The Ice-Cream Man is a playful and charming story, mostly situated in the Czechoslovakia of the 1940s and 1950s, but also progressing to the present day. A film crew is making a new movie. The director wants to work without a script and the film is made in chronological order so that the actors cannot guess the destinies of their characters. The actors are making up and living the lives of their characters at the same time – but can the life of these fictional characters become more real than reality itself? And what is, after all, the difference between real and invented or fictional experiences? In this novel, life is seen as a collection of details and stories, and history conducts a fascinating dialogue with the present.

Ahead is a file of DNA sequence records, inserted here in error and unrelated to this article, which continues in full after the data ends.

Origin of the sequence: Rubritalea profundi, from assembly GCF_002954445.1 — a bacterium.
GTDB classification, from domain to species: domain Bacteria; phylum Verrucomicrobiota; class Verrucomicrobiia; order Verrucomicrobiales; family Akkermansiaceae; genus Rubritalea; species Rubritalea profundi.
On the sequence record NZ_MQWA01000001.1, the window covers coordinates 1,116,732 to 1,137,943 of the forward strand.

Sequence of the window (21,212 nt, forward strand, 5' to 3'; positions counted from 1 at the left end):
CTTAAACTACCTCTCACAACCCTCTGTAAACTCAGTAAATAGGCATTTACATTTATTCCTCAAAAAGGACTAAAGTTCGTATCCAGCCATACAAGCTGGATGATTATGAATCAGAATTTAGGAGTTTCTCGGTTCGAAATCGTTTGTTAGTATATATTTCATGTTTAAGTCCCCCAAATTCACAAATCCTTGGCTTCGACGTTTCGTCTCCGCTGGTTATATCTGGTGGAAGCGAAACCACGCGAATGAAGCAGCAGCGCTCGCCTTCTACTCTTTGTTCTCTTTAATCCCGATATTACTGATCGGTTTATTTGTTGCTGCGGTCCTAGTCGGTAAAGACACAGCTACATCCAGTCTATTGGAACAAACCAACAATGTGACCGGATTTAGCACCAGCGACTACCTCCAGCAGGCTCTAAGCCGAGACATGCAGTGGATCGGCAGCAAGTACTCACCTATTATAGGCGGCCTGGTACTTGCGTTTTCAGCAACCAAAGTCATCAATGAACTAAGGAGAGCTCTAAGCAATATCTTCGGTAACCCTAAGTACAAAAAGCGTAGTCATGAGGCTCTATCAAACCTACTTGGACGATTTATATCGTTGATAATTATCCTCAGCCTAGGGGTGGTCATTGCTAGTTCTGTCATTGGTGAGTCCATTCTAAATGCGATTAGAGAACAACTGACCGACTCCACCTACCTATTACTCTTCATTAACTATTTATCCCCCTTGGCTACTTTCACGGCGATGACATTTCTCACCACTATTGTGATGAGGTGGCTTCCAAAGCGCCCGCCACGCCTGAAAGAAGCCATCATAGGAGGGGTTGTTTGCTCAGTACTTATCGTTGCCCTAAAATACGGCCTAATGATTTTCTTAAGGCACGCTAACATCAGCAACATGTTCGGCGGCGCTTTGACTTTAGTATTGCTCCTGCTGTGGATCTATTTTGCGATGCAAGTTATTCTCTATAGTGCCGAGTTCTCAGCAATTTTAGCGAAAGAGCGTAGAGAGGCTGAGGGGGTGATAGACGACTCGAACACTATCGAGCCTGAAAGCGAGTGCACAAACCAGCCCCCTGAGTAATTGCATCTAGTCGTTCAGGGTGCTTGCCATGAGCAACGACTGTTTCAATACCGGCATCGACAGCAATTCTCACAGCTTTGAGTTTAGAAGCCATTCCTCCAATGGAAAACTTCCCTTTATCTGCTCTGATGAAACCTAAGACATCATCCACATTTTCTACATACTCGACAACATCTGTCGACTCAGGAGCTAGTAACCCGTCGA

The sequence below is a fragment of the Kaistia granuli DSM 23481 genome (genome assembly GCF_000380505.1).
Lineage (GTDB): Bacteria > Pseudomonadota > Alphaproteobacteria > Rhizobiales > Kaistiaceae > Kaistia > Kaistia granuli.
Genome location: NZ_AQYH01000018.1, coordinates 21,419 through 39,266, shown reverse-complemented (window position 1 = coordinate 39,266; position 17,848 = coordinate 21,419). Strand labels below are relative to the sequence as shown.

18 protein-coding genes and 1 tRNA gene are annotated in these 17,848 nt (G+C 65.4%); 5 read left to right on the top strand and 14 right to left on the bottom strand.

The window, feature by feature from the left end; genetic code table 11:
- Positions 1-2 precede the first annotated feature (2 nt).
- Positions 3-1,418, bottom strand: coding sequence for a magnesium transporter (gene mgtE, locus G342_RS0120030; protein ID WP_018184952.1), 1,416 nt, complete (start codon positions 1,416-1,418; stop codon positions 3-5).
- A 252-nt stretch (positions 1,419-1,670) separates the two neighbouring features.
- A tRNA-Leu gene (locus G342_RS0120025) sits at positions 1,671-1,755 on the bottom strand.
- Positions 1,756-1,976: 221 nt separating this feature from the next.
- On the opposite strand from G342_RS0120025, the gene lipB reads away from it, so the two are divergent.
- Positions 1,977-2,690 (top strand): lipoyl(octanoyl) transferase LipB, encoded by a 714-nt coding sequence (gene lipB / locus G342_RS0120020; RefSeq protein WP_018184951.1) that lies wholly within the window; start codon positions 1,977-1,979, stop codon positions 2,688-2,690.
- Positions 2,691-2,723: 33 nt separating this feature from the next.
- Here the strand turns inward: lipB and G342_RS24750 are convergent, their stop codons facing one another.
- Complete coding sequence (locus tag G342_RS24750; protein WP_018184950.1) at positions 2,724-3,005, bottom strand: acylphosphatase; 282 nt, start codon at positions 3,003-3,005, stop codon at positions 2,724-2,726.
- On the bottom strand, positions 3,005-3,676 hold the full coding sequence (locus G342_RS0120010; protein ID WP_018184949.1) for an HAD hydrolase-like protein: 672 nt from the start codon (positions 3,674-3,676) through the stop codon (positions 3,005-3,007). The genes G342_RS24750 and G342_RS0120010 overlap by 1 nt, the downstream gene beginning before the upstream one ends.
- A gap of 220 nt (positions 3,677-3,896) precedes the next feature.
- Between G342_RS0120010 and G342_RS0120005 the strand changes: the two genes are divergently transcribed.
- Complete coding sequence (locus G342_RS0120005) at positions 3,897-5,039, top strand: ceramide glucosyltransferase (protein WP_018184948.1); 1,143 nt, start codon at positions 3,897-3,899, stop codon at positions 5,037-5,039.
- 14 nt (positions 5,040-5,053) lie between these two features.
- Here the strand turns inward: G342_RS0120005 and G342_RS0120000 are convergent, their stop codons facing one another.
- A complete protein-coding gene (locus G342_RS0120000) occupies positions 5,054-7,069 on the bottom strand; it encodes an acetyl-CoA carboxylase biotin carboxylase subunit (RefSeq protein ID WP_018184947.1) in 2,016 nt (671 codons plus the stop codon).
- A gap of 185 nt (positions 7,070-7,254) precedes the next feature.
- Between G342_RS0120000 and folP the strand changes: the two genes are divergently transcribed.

A man and a woman with false identification papers provide the focus for events. Without knowing each other, they agree to marry and try to find a safe place to live in the countryside. Fear and desire, weakness and strength go hand in hand in their story. When the actors start to understand the improvised lives of the characters they are playing, these main heroes start to lead lives of their own. Thomas and Esther Vorszda begin a life together with help of a widow named Mrs Němcová. As time goes by, new characters enter the story, including Jan Vorszda, his Swedish wife Kerstin and their daughter Gunilla, who travels from Sweden back to his father’s hometown to find piles of mysterious letters. During the story, the city of Olomouc stays at the centre of events: the story is rooted there and grows from there. The destinies of characters intertwine with each other and the imagery becomes rich with meaningful details: in this world, there are no coincidences at all.